“Ling Wen,” said Yushi Huang, dark eyes amused. There was a smudge of dark soil on the curve of one cheek, and her hands were hidden by gardening gloves that protected her fingers and tightened at her wrists, leaving her knuckles bare. She was still wearing the thing like a scarf, one of its strange little hands in her hair, and it looked at Ling Wen curiously. Nine eyes, she thought; intellectually this was far too many for comfort, but there was something guileless, almost charming, about its expression. “Something told me I hadn’t seen the last of you.”
Ling Wen sketched a bow. “If I am interrupting—”
“Of course not,” said Yushi Huang. “The Imperial Accountant is always welcome.” She stepped aside, gesturing for Ling Wen to enter. The creature swung itself down her arm and loped into the conservatory before her, as if leading the way.
The majority of the conservatory was taken up with rows upon rows of raised and recessed plant beds; Yushi Huang and the creature led Ling Wen between two rows of dappled green. There were plants here from every known planet in this sector, with uses ranging from medicinal, culinary, recreational, and deadly to material for paper, ink, clothing. Birds flitted from branch to branch, piping bits of song to one another; occasionally one would drop a piece of root or a twig or an unlucky insect into the nest of another, or directly into the petaled maw of a flower, which might catch it like a hand, or make a sound like a bell, or swallow it down.
The birds, Ling Wen knew, were just as much Yushi Huang’s assistants as the small hovering robots buzzing around the flowers like insects, as much as the worms making unseen pathways in the soil beneath. Not because she’d trained them in any way, but because she was uninterested in recreating plants outside of their natural habitats. She wasn’t building greenhouse conditions, she was building entire ecosystems.
As Ling Wen watched, she leaned over and touched an array set into a shelf above a long plant bed with two gloved fingertips. Silver light filled its characters, and then water gathered on the underside of the shelf and began to rain onto the plants below. “The rainy season is beginning in the south of Banyue,” Yushi Huang explained. “Tomorrow, a storm will hit Banyue City.”
Banyue was six hundred lightyears from their current position. Under the gentle shower of Yushi Huang’s touch, a cactus bud began to unfurl.
At the end of the row was another door, which slid open at their approach. Ling Wen had been in the conservatory before, to tally Yushi Huang’s inventory and requisition some of her more strategically useful flora, but she’d never been in this room. It was a dome-shaped solarium, the walls and floor fitted with lenses that caught light from a thousand distant suns and magnified it until the whole room glowed a warm honey-gold against the black of the void. This light was then directed by a series of mirrors through tunnels to provide sun to the appropriate sections of the conservatory at the appropriate moments to simulate their growing seasons.
This breathtaking display of engineering—Yushi Huang’s own design—contained an incongruous set of humble wooden furniture. In the center of the room was a round table carved amateurishly with cranes in flight. Three stools stood around it.
Ling Wen shook herself and produced the bottle of wine. "A gift," she said.
Yushi Huang smiled at her and crossed to the table, touching one of the cranes. A drawer slid out from under it, and Yushi Huang removed two glasses. Ling Wen took a stool when she gestured, and watched her as Yushi Huang inspected the bottle, her small smile never fading.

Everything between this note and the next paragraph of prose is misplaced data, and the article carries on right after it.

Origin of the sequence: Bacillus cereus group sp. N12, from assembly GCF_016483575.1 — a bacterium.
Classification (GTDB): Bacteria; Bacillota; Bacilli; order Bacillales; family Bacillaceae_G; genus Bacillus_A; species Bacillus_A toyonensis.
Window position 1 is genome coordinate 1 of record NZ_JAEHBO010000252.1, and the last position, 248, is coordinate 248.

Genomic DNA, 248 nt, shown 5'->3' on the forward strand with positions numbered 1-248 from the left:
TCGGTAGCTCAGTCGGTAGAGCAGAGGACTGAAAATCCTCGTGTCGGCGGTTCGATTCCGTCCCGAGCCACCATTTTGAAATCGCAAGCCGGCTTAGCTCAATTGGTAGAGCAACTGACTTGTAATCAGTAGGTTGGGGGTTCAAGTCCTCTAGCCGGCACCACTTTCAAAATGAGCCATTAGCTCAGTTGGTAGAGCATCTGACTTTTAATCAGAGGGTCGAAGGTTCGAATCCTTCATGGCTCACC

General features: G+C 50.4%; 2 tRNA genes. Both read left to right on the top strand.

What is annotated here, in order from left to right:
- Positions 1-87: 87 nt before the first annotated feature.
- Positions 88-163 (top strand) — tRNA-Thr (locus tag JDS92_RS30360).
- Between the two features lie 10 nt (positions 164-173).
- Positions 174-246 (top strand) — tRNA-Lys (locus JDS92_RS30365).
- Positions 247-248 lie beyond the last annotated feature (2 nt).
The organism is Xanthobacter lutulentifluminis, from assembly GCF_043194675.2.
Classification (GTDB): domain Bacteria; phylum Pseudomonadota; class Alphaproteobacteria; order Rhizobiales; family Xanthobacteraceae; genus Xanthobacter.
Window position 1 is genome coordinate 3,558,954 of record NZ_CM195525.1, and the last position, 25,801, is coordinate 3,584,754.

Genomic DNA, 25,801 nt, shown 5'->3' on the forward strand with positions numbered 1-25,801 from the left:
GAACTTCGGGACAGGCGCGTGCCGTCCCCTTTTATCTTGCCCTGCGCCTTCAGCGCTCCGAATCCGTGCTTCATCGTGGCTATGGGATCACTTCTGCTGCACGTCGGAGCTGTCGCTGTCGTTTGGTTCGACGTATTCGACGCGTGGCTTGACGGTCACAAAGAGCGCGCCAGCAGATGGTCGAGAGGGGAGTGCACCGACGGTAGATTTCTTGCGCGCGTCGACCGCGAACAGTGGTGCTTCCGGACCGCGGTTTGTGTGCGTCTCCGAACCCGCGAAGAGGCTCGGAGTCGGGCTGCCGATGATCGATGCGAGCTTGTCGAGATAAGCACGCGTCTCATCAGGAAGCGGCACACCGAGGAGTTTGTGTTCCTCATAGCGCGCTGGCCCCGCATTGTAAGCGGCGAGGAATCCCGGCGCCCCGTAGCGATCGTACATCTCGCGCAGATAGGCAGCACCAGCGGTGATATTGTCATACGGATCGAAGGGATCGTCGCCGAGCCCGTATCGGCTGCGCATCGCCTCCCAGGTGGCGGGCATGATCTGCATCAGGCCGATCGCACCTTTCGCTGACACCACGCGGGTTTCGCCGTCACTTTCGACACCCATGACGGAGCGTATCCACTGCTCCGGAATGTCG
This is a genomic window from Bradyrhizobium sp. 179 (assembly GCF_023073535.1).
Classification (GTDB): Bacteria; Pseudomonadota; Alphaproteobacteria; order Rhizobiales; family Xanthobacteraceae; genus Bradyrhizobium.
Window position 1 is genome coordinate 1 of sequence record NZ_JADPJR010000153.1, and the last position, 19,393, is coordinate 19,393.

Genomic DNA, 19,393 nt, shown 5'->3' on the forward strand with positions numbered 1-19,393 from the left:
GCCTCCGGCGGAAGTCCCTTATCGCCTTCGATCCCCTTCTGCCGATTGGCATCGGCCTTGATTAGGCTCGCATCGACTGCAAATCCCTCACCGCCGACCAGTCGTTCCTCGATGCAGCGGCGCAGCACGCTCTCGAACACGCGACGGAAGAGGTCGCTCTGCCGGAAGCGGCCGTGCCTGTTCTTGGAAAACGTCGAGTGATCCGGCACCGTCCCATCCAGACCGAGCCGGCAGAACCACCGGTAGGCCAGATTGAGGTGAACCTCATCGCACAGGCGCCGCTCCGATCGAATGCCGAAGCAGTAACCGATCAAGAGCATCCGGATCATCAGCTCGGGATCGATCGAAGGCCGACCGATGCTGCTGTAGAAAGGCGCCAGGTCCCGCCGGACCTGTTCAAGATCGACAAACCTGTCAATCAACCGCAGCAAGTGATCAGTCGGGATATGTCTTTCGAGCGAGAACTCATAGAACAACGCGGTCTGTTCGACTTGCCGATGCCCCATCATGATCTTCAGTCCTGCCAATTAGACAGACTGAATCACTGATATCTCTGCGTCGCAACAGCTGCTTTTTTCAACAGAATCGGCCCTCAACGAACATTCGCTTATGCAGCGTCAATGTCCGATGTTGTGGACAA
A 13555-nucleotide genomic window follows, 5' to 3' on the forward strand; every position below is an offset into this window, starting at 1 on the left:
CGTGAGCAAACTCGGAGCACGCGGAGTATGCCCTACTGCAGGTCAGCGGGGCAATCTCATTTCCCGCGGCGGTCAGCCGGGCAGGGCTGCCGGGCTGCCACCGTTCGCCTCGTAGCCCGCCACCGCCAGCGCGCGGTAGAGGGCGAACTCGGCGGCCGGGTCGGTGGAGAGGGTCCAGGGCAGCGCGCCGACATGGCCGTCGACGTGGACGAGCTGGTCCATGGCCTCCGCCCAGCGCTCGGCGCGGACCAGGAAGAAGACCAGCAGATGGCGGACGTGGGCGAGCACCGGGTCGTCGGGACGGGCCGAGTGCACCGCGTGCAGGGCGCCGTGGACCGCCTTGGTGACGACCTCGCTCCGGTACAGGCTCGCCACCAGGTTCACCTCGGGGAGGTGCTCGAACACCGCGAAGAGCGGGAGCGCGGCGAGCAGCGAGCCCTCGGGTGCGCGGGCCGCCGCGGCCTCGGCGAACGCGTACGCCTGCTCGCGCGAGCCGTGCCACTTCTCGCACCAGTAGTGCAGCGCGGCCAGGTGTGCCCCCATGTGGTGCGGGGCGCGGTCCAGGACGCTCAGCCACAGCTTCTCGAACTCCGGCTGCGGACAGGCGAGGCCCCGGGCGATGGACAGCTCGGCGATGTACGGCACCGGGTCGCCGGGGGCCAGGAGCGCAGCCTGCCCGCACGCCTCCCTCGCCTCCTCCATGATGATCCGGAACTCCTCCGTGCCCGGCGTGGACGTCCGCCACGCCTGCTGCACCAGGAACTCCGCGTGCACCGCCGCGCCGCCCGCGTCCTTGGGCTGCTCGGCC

The creature swung itself down off her shoulder and twined itself around a leg of the table. Yushi Huang stripped off her gloves and handed them to it like they were a toy. It took them, carefully, head cocked.
“To what do I owe the pleasure?” Yushi Huang asked, pouring wine. It refracted the light from the walls, casting new shapes against the wood, against the skin of her hands. “Is this an official visit?” Her smile shifted, a dimple appearing in her right cheek. “Am I being audited?”
Ling Wen shook her head. “I’m here as myself,” she said, and then, an admission that that wasn’t such a simple separation, “and a concerned officer of this crew.” She nodded at the creature, which now had one glove in its strange mandibles, turning it over and over, like an ant assessing the weight of a crumb. “I want to know about that.”
“I told you,” said Yushi Huang, “I found it sleeping among the wheat bales. It took a liking to me.”
Ling Wen sighed. “You’re not stupid,” she said, accepting the wine. “Nor do you make a habit of ignoring regulation without reason. You know it needs to be categorized and tagged, and, if it’s a new species, turned in upon our arrival to the Capital.”
Where, they both knew, it would be immediately dissected— its anatomy studied and filed away, any useful fluids or bones or fibers that make up its coat, its long arms, its many dark, jellied eyeballs requisitioned in service to the empire. Its DNA would be extracted, replicated, to make others, to ensure the biodiversity of the Emperor’s realm; but this creature—this living individual, slowly turning Yushi Huang’s garden glove inside out—would be gone.
Yushi Huang leaned back in her chair, her head cocked. The light from the table between them crept up under her jaw and eddied against her scar like river water around a fallen branch. Ling Wen swallowed. She knew the story of that scar; how Yushi Huang’s home planet had been conquered, and the conquerors demanded royal sacrifice; how Yushi Huang, eighth in line for the throne, had been the only one willing to make it. How Pei Ming, the demand still on his lips, had caught her, and barely gotten her back to his ship before she died, his intent to depose an inconvenient ruler transformed by the alchemy of Yushi Huang's courage into petty, useless cruelty.
He was reformed, now, his past listed on his resume as military victories. Strategic, tallied in land and resources rather than lives. The same could be said for Ling Wen, of course. Money killed as ruthlessly as swords and blasters, and often more efficiently.